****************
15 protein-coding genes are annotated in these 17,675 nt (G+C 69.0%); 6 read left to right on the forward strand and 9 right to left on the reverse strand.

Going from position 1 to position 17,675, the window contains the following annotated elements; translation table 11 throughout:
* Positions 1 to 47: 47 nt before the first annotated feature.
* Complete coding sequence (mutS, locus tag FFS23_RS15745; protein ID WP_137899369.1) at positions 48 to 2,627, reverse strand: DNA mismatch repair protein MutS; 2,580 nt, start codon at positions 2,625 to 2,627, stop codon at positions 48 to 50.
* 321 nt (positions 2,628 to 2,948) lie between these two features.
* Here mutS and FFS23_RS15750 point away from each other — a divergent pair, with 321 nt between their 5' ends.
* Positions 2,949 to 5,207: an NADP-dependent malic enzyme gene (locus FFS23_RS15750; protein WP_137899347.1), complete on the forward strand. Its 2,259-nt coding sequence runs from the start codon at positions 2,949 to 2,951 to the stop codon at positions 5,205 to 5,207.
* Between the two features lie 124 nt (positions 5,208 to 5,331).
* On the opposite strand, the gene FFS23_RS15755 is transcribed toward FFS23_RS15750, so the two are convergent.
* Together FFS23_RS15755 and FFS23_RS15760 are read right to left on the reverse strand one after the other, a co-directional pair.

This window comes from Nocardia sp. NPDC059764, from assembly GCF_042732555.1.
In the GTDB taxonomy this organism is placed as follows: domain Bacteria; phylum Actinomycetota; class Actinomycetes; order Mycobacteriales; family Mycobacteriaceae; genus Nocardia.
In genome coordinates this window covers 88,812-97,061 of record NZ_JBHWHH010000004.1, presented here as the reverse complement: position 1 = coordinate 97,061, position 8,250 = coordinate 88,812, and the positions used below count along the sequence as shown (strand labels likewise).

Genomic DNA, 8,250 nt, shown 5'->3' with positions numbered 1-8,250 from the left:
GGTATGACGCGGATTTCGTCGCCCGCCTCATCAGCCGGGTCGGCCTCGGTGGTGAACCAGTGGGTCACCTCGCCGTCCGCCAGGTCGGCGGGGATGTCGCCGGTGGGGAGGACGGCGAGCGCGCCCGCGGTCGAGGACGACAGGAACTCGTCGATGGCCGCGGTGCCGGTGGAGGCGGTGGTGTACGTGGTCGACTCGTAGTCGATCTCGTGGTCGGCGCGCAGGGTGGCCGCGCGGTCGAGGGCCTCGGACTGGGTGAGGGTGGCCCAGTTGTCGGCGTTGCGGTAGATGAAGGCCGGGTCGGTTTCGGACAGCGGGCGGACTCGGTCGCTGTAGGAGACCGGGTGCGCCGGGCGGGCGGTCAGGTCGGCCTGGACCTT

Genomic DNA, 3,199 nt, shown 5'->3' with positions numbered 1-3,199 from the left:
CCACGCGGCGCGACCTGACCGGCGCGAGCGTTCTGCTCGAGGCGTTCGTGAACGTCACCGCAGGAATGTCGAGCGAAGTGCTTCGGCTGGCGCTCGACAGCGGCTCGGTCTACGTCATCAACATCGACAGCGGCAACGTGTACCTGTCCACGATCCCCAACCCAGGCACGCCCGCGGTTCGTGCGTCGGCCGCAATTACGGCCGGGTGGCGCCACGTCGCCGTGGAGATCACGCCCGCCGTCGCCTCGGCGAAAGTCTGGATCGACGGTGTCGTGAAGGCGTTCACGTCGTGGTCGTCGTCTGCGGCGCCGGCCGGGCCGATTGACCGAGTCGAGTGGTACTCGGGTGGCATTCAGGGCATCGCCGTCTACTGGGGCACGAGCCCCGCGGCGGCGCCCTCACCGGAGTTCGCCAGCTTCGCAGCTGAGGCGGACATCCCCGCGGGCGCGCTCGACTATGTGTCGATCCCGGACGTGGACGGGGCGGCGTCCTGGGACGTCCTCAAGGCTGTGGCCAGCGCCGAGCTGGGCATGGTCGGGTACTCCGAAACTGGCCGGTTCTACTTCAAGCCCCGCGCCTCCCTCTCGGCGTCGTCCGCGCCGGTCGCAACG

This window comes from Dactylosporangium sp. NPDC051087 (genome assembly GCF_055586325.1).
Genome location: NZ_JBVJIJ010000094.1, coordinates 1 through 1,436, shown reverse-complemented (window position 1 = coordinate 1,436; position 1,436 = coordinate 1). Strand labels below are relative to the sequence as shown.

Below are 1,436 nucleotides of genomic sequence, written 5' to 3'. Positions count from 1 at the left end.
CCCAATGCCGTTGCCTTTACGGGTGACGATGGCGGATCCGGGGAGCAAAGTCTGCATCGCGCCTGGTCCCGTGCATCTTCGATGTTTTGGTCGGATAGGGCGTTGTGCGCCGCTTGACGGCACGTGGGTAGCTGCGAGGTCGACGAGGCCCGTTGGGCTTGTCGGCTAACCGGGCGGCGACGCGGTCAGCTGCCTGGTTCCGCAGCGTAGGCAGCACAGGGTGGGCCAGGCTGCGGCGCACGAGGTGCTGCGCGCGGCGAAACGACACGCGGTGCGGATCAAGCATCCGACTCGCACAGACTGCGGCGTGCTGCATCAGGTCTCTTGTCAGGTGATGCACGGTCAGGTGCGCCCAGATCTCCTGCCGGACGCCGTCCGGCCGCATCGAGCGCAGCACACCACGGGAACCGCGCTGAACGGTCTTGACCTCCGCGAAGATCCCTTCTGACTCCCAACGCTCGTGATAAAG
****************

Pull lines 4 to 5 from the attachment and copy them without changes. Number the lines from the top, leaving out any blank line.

* Complete coding sequence (mutS, locus tag FFS23_RS15745; protein ID WP_137899369.1) at positions 48 to 2,627, reverse strand: DNA mismatch repair protein MutS; 2,580 nt, start codon at positions 2,625 to 2,627, stop codon at positions 48 to 50.
* 321 nt (positions 2,628 to 2,948) lie between these two features.